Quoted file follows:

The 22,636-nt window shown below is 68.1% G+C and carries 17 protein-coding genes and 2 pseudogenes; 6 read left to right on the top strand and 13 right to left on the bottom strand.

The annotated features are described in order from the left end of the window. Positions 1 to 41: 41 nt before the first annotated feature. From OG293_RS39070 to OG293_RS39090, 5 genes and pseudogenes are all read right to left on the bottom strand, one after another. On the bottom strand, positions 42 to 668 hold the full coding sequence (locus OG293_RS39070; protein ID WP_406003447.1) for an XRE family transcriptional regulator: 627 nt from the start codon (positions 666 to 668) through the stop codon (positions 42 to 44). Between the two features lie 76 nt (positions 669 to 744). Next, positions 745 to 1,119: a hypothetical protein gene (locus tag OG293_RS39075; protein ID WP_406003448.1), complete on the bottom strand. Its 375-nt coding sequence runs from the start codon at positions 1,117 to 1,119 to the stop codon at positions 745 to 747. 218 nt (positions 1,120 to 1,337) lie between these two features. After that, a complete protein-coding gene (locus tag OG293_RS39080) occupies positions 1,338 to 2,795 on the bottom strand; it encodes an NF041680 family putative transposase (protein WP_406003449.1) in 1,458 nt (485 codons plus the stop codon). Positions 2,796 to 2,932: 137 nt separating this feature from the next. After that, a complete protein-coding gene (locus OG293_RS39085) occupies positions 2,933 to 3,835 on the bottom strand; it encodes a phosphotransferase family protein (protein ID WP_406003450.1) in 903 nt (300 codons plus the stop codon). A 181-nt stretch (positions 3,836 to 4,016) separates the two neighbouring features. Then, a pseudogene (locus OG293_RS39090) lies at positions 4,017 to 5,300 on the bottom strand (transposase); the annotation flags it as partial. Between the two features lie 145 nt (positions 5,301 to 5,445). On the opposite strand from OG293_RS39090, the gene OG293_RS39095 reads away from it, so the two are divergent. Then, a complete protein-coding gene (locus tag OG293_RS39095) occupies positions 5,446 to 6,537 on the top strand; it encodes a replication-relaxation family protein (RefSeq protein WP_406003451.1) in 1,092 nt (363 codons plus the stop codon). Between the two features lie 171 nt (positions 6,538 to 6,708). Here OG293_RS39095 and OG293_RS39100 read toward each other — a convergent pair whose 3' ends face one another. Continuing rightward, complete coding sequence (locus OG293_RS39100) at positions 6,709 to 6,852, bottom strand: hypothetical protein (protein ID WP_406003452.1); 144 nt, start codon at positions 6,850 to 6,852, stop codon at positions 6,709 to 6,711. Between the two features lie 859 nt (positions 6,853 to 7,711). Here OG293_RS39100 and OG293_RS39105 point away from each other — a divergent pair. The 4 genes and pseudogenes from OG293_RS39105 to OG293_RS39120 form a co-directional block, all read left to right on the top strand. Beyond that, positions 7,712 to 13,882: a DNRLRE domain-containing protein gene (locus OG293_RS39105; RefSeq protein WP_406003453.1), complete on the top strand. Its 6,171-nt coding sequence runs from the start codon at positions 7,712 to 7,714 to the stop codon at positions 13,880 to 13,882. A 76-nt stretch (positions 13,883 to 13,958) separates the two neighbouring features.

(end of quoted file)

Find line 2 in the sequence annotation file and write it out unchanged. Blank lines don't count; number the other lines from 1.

The annotated features are described in order from the left end of the window. Positions 1 to 41: 41 nt before the first annotated feature. From OG293_RS39070 to OG293_RS39090, 5 genes and pseudogenes are all read right to left on the bottom strand, one after another. On the bottom strand, positions 42 to 668 hold the full coding sequence (locus OG293_RS39070; protein ID WP_406003447.1) for an XRE family transcriptional regulator: 627 nt from the start codon (positions 666 to 668) through the stop codon (positions 42 to 44). Between the two features lie 76 nt (positions 669 to 744). Next, positions 745 to 1,119: a hypothetical protein gene (locus tag OG293_RS39075; protein ID WP_406003448.1), complete on the bottom strand. Its 375-nt coding sequence runs from the start codon at positions 1,117 to 1,119 to the stop codon at positions 745 to 747. 218 nt (positions 1,120 to 1,337) lie between these two features. After that, a complete protein-coding gene (locus tag OG293_RS39080) occupies positions 1,338 to 2,795 on the bottom strand; it encodes an NF041680 family putative transposase (protein WP_406003449.1) in 1,458 nt (485 codons plus the stop codon). Positions 2,796 to 2,932: 137 nt separating this feature from the next. After that, a complete protein-coding gene (locus OG293_RS39085) occupies positions 2,933 to 3,835 on the bottom strand; it encodes a phosphotransferase family protein (protein ID WP_406003450.1) in 903 nt (300 codons plus the stop codon). A 181-nt stretch (positions 3,836 to 4,016) separates the two neighbouring features. Then, a pseudogene (locus OG293_RS39090) lies at positions 4,017 to 5,300 on the bottom strand (transposase); the annotation flags it as partial. Between the two features lie 145 nt (positions 5,301 to 5,445). On the opposite strand from OG293_RS39090, the gene OG293_RS39095 reads away from it, so the two are divergent. Then, a complete protein-coding gene (locus tag OG293_RS39095) occupies positions 5,446 to 6,537 on the top strand; it encodes a replication-relaxation family protein (RefSeq protein WP_406003451.1) in 1,092 nt (363 codons plus the stop codon). Between the two features lie 171 nt (positions 6,538 to 6,708). Here OG293_RS39095 and OG293_RS39100 read toward each other — a convergent pair whose 3' ends face one another. Continuing rightward, complete coding sequence (locus OG293_RS39100) at positions 6,709 to 6,852, bottom strand: hypothetical protein (protein ID WP_406003452.1); 144 nt, start codon at positions 6,850 to 6,852, stop codon at positions 6,709 to 6,711. Between the two features lie 859 nt (positions 6,853 to 7,711). Here OG293_RS39100 and OG293_RS39105 point away from each other — a divergent pair. The 4 genes and pseudogenes from OG293_RS39105 to OG293_RS39120 form a co-directional block, all read left to right on the top strand. Beyond that, positions 7,712 to 13,882: a DNRLRE domain-containing protein gene (locus OG293_RS39105; RefSeq protein WP_406003453.1), complete on the top strand. Its 6,171-nt coding sequence runs from the start codon at positions 7,712 to 7,714 to the stop codon at positions 13,880 to 13,882. A 76-nt stretch (positions 13,883 to 13,958) separates the two neighbouring features.